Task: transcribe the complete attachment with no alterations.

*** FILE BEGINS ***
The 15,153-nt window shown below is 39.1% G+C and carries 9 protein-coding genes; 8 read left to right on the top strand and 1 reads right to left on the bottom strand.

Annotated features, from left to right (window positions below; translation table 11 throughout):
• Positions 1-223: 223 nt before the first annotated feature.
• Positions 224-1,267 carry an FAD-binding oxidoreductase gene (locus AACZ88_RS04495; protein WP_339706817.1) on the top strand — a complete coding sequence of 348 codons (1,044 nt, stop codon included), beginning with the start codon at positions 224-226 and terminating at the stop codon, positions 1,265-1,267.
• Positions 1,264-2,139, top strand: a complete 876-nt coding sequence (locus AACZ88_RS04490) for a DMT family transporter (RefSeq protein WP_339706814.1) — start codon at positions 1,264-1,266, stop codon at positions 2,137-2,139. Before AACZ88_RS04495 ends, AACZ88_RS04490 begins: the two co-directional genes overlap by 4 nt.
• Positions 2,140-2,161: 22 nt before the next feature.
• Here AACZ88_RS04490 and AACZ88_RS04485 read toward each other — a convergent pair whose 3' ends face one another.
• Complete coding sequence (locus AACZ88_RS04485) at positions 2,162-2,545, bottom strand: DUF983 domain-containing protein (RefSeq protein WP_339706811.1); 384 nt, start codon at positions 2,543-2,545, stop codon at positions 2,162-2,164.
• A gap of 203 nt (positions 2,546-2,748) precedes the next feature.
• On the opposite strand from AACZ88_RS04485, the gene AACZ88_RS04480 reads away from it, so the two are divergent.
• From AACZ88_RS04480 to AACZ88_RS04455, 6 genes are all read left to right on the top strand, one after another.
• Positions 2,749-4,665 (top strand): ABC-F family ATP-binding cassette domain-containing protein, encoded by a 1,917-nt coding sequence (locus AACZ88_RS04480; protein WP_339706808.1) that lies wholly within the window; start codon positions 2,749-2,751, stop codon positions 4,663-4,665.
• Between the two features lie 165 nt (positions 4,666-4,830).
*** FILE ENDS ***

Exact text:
The 15,153-nt window shown below is 39.1% G+C and carries 9 protein-coding genes; 8 read left to right on the top strand and 1 reads right to left on the bottom strand.

Annotated features, from left to right (window positions below; translation table 11 throughout):
• Positions 1-223: 223 nt before the first annotated feature.
• Positions 224-1,267 carry an FAD-binding oxidoreductase gene (locus AACZ88_RS04495; protein WP_339706817.1) on the top strand — a complete coding sequence of 348 codons (1,044 nt, stop codon included), beginning with the start codon at positions 224-226 and terminating at the stop codon, positions 1,265-1,267.
• Positions 1,264-2,139, top strand: a complete 876-nt coding sequence (locus AACZ88_RS04490) for a DMT family transporter (RefSeq protein WP_339706814.1) — start codon at positions 1,264-1,266, stop codon at positions 2,137-2,139. Before AACZ88_RS04495 ends, AACZ88_RS04490 begins: the two co-directional genes overlap by 4 nt.
• Positions 2,140-2,161: 22 nt before the next feature.
• Here AACZ88_RS04490 and AACZ88_RS04485 read toward each other — a convergent pair whose 3' ends face one another.
• Complete coding sequence (locus AACZ88_RS04485) at positions 2,162-2,545, bottom strand: DUF983 domain-containing protein (RefSeq protein WP_339706811.1); 384 nt, start codon at positions 2,543-2,545, stop codon at positions 2,162-2,164.
• A gap of 203 nt (positions 2,546-2,748) precedes the next feature.
• On the opposite strand from AACZ88_RS04485, the gene AACZ88_RS04480 reads away from it, so the two are divergent.
• From AACZ88_RS04480 to AACZ88_RS04455, 6 genes are all read left to right on the top strand, one after another.
• Positions 2,749-4,665 (top strand): ABC-F family ATP-binding cassette domain-containing protein, encoded by a 1,917-nt coding sequence (locus AACZ88_RS04480; protein WP_339706808.1) that lies wholly within the window; start codon positions 2,749-2,751, stop codon positions 4,663-4,665.
• Between the two features lie 165 nt (positions 4,666-4,830).